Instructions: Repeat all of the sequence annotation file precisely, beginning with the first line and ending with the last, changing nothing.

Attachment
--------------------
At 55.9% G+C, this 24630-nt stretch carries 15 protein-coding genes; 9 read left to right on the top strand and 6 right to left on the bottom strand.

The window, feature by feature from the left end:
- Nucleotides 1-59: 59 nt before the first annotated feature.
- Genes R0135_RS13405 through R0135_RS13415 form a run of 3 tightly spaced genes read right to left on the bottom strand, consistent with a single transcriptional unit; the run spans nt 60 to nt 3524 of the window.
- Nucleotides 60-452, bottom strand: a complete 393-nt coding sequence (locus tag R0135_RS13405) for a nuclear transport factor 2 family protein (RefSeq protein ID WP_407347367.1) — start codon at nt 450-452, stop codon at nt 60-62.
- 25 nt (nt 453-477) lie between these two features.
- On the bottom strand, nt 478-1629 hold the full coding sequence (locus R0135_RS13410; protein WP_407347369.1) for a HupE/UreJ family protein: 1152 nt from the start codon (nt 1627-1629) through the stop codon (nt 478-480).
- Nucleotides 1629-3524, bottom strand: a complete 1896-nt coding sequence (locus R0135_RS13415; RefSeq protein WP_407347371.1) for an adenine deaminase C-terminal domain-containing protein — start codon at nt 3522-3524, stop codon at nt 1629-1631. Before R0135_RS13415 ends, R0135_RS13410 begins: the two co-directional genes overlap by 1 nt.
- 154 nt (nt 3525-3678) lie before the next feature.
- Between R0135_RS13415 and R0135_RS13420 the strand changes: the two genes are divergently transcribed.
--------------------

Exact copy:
At 55.9% G+C, this 24630-nt stretch carries 15 protein-coding genes; 9 read left to right on the top strand and 6 right to left on the bottom strand.

The window, feature by feature from the left end:
- Nucleotides 1-59: 59 nt before the first annotated feature.
- Genes R0135_RS13405 through R0135_RS13415 form a run of 3 tightly spaced genes read right to left on the bottom strand, consistent with a single transcriptional unit; the run spans nt 60 to nt 3524 of the window.
- Nucleotides 60-452, bottom strand: a complete 393-nt coding sequence (locus tag R0135_RS13405) for a nuclear transport factor 2 family protein (RefSeq protein ID WP_407347367.1) — start codon at nt 450-452, stop codon at nt 60-62.
- 25 nt (nt 453-477) lie between these two features.
- On the bottom strand, nt 478-1629 hold the full coding sequence (locus R0135_RS13410; protein WP_407347369.1) for a HupE/UreJ family protein: 1152 nt from the start codon (nt 1627-1629) through the stop codon (nt 478-480).
- Nucleotides 1629-3524, bottom strand: a complete 1896-nt coding sequence (locus R0135_RS13415; RefSeq protein WP_407347371.1) for an adenine deaminase C-terminal domain-containing protein — start codon at nt 3522-3524, stop codon at nt 1629-1631. Before R0135_RS13415 ends, R0135_RS13410 begins: the two co-directional genes overlap by 1 nt.
- 154 nt (nt 3525-3678) lie before the next feature.
- Between R0135_RS13415 and R0135_RS13420 the strand changes: the two genes are divergently transcribed.